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The Koto

What images spring to mind when thinking of Japan? Mt. Fuji? Geisha? Sumo Wrestlers? Sushi? Any and all of these are perfectly fine answers, but how would you respond to being asked what sounds signify Japan? The cries of "Irasshaimase!"of shop assistants? The high pitched squeals of cicadas in summer? The relentless din of pachinko parlours? Many would think of the classical sound of the koto, but few would actually know what it was, or could even for that matter name it.

The koto is Japan’s national instrument. Kotos are made from pawlonia wood, are about 180cm long and typically have 13 strings stretched over moveable bridges along their length. Koto players pluck the strings using picks on their right thumb, index and middle fingers, with their bare ring and little finger and occasionally with their left hand.

The left hand’s main job is to adjust the pitch and tone of the strings by changing the position of the string bridges, or by changing the strings’ tension by applying pressure to them. This flexibility allows the koto to produce both the traditional Japanese sound it is associated with, and the “do, re, mi” arrangement of western music.

Nara The Koto Instrument

The ancestor of the koto, the zheng, was introduced to Japan by China in the early 8th century. Originally it was a court instrument used in Imperial court functions and ceremonies with accompaniment from other instruments. The koto’s sound and elegant design became popular with Japan’s wealthy elite who began using it as a solo instrument.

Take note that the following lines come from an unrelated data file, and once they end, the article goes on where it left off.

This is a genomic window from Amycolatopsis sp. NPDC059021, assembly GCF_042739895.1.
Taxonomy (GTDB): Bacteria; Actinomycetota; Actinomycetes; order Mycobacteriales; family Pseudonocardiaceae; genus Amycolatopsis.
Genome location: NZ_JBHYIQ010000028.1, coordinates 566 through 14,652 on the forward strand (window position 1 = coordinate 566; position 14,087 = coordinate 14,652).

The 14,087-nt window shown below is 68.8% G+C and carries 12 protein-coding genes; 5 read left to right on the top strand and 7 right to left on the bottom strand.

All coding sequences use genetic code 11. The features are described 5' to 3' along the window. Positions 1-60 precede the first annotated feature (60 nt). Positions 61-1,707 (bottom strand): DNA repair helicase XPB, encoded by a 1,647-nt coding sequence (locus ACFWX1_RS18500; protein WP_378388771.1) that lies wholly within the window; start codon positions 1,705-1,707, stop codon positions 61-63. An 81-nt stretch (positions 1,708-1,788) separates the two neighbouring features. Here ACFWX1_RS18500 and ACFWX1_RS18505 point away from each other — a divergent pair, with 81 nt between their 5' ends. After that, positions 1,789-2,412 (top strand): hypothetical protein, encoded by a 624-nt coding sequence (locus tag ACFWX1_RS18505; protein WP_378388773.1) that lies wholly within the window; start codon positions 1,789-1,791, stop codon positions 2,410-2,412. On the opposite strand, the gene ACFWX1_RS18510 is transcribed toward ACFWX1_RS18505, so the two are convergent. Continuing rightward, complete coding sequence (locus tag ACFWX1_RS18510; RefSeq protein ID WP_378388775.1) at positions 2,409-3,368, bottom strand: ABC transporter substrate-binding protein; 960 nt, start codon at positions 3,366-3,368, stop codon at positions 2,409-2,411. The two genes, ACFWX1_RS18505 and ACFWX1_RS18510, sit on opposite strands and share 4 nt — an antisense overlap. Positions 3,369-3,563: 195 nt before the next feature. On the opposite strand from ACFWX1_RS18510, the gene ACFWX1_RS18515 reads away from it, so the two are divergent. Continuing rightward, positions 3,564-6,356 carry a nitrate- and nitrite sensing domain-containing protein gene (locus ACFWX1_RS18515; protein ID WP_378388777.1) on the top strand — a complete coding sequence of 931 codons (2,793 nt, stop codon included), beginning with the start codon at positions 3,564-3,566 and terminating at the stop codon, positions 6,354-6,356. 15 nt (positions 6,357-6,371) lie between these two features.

During the early Edo period, in the 17th century, Yatsuhashi Kengyo, a blind but highly gifted musician, developed a new way to tune the koto. The adjustments he invented, known as Kumi uta or song building, allowed greater flexibility in the composition and performance of koto music, changing it into the form still practiced today.

He is thus known as the "Father of Modern Koto. "As western music made its way to Japan from the late 19th century onward, koto players were inspired to incorporate it into their music, and to expand the capabilities of the koto by creating larger 17-25 string versions.


Where was the first time you heard the koto?

Have you ever tried to play one?

Do you think it represents "The Sound of Japan" or would you go for the Shamisen or Taiko Drums?

Let us know in the comments section below.

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